30 Jan

Music Emptied of Itself

Why don’t these record companies which supposedly "do it all for the promotion of art" provide MIDI files along with records? Why don’t they promote learning, and provide more value to justify their high prices? Hmm. MIDI file, what’s a MIDI file, how do you market that through MTV and Clear Channel?
Why don’t they provide sound samples (think AKAI, Halion or Kontact formats, speaking of the later it now does direct from disk

30 Jan

What’s a Great Guitarist Without a Great Bass Player?

Listening to Frozen Alive!, a, ’81 concert by Albert Collins and his band, I just noticed he had a good funky sounding bass player playing along (check out the closing track, "Cold Cuts.") A couple of queries later, I know he’s named Johnny B. Gayden, apparently "the singularly most recorded blues bassist in the world today with over 55 releases to his credit." As my History professor in senior high school used to tell us, I have "gaps in my blanks" (speaking of historical knowledge then, musical culture now.)

28 Jan

Is this Overture’s coda?

David Galbraith:

"Overture could become the Inktomi of paid search, beholden to those who own the destination sites, the majority of its revenues come from two partners, one of them being Yahoo. It proved the business model for search, its revenues are impressive and its $1.3 billion valuation quite an achievement, but the business model missed one key ingredient, it doesn’t really own the customer. Its growth looks stalled and its future grim."

28 Jan

Being Able to Walk into the DMZ and Get Back Safely…

…is what might help IP devices dedicated to a single feature (say, phone handsets) position themselves successfully versus full-blown PCs. The thought occured to me while I was reading this thread. Setting up and maintaining even a basic firewall with port forwarding is a hassle, as some applications require huge or dynamic IP ranges that lessen the usefulness of the firewall (there’s a reason why a castle doesn’t have dozens of entrances). On the other hand, nobody is going to steal or erase your personal files if you put your IP handset directly on the Internet.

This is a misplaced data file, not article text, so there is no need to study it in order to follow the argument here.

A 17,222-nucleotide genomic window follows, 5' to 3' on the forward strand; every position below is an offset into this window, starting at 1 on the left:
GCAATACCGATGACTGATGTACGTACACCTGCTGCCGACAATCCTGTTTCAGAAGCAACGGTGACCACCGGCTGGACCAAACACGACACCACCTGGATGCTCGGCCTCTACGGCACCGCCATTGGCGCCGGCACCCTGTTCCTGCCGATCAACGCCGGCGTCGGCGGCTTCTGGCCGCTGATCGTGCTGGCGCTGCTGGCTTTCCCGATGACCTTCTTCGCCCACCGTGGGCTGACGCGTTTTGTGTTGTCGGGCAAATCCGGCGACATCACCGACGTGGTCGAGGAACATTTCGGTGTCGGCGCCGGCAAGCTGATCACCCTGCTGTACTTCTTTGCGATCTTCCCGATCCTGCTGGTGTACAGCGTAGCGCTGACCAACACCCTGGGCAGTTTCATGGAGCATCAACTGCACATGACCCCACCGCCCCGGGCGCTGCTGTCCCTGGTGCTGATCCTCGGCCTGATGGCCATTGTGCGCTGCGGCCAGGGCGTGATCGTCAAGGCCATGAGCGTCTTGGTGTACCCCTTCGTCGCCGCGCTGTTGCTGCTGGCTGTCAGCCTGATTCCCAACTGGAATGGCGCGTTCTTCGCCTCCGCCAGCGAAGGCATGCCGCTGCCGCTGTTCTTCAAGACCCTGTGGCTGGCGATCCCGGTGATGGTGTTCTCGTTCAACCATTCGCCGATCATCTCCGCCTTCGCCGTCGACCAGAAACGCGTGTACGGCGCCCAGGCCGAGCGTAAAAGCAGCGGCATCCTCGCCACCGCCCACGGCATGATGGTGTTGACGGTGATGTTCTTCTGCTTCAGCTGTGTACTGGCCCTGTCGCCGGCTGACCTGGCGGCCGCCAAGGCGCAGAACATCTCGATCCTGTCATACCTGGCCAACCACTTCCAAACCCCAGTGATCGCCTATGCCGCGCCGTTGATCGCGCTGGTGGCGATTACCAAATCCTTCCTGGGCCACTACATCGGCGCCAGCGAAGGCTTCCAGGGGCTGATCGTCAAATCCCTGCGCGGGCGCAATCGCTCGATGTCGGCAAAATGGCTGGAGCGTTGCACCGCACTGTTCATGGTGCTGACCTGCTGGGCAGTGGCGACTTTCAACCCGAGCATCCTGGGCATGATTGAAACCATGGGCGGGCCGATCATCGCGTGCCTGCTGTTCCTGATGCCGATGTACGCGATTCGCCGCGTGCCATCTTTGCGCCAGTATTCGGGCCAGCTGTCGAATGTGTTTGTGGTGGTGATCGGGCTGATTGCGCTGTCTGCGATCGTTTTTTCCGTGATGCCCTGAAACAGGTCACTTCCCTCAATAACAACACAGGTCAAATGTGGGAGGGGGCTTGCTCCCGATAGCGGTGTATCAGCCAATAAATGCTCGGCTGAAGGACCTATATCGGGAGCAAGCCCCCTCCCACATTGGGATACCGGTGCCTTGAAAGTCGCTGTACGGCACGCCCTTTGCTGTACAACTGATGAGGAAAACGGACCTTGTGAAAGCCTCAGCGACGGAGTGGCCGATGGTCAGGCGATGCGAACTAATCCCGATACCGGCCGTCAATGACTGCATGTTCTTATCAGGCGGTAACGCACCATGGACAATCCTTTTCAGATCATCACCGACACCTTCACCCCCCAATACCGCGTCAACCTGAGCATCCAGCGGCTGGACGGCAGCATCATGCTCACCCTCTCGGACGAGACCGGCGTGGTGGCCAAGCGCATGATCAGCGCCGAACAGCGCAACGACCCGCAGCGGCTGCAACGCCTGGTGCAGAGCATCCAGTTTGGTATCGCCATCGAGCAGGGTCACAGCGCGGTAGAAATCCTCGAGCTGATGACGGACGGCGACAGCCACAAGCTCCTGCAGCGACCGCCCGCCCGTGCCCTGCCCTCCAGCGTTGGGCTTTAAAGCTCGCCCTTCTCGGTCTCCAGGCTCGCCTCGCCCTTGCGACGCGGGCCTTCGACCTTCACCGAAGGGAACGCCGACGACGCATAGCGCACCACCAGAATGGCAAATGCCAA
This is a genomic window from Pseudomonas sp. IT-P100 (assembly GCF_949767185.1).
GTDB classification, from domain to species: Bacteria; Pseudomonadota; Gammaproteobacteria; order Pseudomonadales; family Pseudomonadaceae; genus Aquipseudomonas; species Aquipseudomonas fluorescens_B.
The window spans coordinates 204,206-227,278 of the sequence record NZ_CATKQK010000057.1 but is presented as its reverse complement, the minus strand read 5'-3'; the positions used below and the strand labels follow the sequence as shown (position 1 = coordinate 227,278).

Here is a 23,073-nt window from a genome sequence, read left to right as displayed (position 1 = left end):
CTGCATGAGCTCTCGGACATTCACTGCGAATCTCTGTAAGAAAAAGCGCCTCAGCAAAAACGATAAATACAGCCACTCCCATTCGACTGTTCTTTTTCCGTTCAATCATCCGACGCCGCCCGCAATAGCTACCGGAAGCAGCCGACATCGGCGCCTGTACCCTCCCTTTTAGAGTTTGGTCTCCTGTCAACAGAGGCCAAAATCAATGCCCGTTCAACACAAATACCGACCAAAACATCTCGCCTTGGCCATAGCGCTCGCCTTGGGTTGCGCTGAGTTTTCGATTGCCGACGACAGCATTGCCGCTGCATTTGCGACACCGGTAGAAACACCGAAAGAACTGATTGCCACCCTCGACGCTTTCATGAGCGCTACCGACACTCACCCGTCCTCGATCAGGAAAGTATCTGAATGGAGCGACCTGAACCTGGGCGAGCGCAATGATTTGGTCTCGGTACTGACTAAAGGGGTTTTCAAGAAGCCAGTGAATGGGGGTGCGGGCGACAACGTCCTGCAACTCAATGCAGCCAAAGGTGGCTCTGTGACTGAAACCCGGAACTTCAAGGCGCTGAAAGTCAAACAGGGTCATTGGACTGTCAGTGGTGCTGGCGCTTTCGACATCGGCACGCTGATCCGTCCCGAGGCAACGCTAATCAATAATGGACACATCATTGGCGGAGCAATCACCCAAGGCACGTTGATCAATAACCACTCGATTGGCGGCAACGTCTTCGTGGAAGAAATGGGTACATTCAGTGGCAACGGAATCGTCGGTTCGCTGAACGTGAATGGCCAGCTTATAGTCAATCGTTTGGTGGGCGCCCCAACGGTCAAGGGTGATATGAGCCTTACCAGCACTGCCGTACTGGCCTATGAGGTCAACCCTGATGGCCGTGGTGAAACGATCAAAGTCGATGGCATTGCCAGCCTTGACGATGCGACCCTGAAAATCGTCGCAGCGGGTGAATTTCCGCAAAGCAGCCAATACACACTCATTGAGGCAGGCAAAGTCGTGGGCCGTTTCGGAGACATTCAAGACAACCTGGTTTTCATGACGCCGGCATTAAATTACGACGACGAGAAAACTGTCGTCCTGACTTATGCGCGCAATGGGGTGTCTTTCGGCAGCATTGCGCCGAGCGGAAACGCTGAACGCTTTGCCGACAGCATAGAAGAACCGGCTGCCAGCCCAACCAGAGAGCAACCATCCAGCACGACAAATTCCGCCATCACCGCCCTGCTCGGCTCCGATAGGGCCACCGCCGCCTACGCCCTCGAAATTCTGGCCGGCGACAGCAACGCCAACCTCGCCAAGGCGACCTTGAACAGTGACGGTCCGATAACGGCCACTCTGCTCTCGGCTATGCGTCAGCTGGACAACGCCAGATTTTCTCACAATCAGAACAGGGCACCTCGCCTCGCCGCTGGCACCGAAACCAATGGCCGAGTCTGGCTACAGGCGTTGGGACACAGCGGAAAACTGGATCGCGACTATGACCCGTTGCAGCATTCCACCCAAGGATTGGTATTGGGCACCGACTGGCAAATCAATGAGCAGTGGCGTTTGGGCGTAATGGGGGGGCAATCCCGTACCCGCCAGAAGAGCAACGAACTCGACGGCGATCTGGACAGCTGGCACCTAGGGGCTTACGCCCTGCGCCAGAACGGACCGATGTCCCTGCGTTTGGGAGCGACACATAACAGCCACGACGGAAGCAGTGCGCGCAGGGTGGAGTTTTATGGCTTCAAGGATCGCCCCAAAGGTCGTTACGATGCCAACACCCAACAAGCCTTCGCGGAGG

28 Jan

Home LANs + Broadband + Devices

Marc Canter:

"I smell a trend here. Anybody who has broadband probably has a second or third PC – and the logic then follows that they probably have them hooked up together – to share their broadband access – which means they have a Home LAN. While we’re at it – they also probably have some devices as well."

What have you got when three people use their shared "broadband"[*] connection at the same time? Narrowband. You can’t use VoIP reliably and send big e-mails or share video at the same time. It’s even a problem on a single multi-tasking PC. Home LANs underline the severe lack of bandwidth. Having 0.5Mbps is like getting 500 watts to serve your whole home. If you plug in the iron but forgot to turn off the light, the fuses will blow. Oh, and don’t set the iron on its highest heat capacity, that’s for professional dry cleaners only.
Here’s VoIP on typical "broadband" experience: "Hello, hello, I can’t hear you… Sorry pal, I was uploading some files to my ftp server, and the pipe got clogged." Vonage requires 90kbps (each way) to work (there’s a 30kpbs codec but of course it’s a quality trade-off.) Typical ADSL in France is 128kpbs up (512kbps seems common in the US.) Isn’t it a common scenario to have two or three phone conversations going on in a family home? You do the math.